Blue Curaçao Tastes Like Oranges. So Why Is It Blue?

If you remember the first time you tasted blue curaçao liqueur, there's a good chance you noticed a certain dissonance between the drink's color and its flavor. The color is a vibrant, deep blue, almost reminiscent of the tropical Caribbean Sea, yet when it hits your tongue, it has the decidedly non-blue taste of oranges.

So, what's the deal? First, there are no blue citrus fruits out there, so the color of the drink is not natural. It's generally believed that the liqueur likely started to be artificially colored so it could be used to make more attractive-looking cocktails. The origin of this idea is a bit hazy, but colored curaçao goes back to at least the 1920s. Over the years, it's come in an array of colors, including green, orange, and red. Various colors are still on the market to some degree, but the blue and clear curaçao varieties remain the most common.

What makes it blue?

Once the distilling and production process is complete, curaçao liqueur is naturally clear. The deep azure color comes from artificial coloring that's added to the liquid. Longtime blue curaçao producer Senior & Co. uses "certified" colorings, meaning they're synthesized food dyes that are inspected and certified every time a new batch is made.

Senior & Co. is coy about the exact coloring it uses in blue curaçao, and doesn't openly specify it on its official website. But other sources suggest blue curaçao uses a colorant known as "Brilliant Blue FCF" (also referred to as E133), which is typically used to color sweet treats like cakes and candy.

This synthetic dye is derived from coal tar. But don't panic: The colorant is approved for use in food by both the FDA and the European Union's Food Safety Authority, having received its approval in the U.S. by 1931. While a number of European countries once banned Brilliant Blue, they have since reversed course. The dye mostly passes through your body without getting absorbed.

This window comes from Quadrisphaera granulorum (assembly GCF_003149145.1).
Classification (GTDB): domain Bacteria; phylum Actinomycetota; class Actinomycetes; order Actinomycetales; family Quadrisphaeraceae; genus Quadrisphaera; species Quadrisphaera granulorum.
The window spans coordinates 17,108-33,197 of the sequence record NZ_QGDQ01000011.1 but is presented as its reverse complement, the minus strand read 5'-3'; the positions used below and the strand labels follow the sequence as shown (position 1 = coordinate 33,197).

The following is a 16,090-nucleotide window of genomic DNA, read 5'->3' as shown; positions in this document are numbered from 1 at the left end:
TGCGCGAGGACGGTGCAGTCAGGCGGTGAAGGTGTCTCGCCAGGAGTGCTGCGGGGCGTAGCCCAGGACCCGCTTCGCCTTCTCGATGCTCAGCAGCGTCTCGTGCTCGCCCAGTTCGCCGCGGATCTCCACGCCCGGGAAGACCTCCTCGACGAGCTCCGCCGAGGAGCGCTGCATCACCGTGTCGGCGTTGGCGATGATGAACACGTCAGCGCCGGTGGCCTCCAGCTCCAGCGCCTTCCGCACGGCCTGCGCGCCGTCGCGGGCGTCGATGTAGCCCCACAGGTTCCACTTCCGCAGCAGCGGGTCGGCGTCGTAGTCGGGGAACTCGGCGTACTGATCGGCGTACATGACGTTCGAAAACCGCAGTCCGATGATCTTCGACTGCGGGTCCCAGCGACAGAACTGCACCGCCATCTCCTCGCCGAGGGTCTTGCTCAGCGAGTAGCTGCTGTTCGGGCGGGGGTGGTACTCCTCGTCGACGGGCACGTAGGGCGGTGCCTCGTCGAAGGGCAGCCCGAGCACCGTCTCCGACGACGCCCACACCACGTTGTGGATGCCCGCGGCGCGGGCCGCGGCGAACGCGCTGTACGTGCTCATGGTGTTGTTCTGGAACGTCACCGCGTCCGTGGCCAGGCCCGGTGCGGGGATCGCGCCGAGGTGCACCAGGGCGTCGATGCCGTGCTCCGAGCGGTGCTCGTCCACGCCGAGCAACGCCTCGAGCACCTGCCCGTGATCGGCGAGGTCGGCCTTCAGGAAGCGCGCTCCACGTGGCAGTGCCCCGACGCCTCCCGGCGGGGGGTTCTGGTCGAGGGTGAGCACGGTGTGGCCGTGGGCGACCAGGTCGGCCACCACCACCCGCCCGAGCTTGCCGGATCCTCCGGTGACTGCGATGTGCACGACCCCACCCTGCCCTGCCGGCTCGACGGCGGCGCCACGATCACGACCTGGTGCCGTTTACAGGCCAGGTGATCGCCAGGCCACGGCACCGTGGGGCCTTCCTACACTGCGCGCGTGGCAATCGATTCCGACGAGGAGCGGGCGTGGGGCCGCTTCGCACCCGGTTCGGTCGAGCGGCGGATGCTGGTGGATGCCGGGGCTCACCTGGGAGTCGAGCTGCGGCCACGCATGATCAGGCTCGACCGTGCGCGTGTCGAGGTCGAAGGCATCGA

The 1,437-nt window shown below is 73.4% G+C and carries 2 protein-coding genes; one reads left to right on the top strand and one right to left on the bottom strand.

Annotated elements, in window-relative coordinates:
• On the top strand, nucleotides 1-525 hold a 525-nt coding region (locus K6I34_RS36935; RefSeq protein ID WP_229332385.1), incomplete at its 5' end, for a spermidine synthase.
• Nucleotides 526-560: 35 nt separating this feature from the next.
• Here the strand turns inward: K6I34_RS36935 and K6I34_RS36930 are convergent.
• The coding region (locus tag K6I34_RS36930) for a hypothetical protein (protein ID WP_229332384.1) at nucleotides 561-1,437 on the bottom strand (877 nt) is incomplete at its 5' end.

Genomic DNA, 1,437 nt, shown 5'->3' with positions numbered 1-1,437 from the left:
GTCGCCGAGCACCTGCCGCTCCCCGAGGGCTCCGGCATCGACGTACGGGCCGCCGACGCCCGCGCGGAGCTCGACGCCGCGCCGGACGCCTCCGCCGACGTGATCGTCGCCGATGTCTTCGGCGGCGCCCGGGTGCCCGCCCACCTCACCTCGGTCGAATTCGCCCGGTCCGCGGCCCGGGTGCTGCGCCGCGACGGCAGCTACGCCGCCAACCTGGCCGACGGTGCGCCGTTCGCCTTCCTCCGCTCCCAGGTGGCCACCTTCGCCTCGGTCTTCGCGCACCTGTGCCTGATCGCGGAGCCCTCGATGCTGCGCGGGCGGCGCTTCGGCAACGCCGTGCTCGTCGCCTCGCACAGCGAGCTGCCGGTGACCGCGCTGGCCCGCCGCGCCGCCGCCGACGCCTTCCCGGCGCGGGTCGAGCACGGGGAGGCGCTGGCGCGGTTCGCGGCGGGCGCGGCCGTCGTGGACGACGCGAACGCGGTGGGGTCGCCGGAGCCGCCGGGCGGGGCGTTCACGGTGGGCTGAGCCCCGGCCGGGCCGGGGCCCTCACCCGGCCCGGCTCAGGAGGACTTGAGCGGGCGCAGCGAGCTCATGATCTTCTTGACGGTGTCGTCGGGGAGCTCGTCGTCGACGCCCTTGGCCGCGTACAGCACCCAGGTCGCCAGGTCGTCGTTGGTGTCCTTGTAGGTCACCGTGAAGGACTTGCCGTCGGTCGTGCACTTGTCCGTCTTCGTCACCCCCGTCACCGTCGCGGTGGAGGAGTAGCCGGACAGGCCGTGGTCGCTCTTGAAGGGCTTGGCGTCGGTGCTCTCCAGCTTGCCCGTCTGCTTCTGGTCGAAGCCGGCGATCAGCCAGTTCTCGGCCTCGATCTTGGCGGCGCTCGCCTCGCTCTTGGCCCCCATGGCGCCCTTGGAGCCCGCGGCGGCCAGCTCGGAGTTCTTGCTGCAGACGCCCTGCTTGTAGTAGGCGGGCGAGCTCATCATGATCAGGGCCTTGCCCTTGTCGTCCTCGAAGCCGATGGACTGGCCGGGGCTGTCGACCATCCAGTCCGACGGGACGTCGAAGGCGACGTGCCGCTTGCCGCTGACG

How to use Blue Curaçao

Curaçao, the liqueur, is crafted with a specific type of citrus: the Laraha orange, which grows on Curaçao, the island. After trying and failing to cultivate Valencia oranges on Curaçao, Spanish colonizers found that the Laraha orange — itself a descendant from abandoned Valencia crops — had a deliciously fragrant peel, prompting them to use it in distillation.

Its flavor is distinctly orange, blending a mix of sweet and bitter notes. This makes blue curaçao comparable to other orange-based liqueurs like Triple Sec and Cointreau. It generally works nicely in cocktails requiring those ingredients, but bear in mind that using blue curaçao results in a very blue drink. You can try adding it to classic drinks like a margarita cocktail for a photogenic twist. The oh-so-tropical Blue Hawaii cocktail — made with rum, vodka, and pineapple — is another great way to use the liqueur. The Blue Lagoon, which keeps things simple with vodka and lemonade, also lists it as an ingredient. But be warned: The blue color might not look so appetizing when mixed with other colorful liquids, so if you're experimenting, blue curaçao generally works best with clear or lightly-colored spirits and mixers.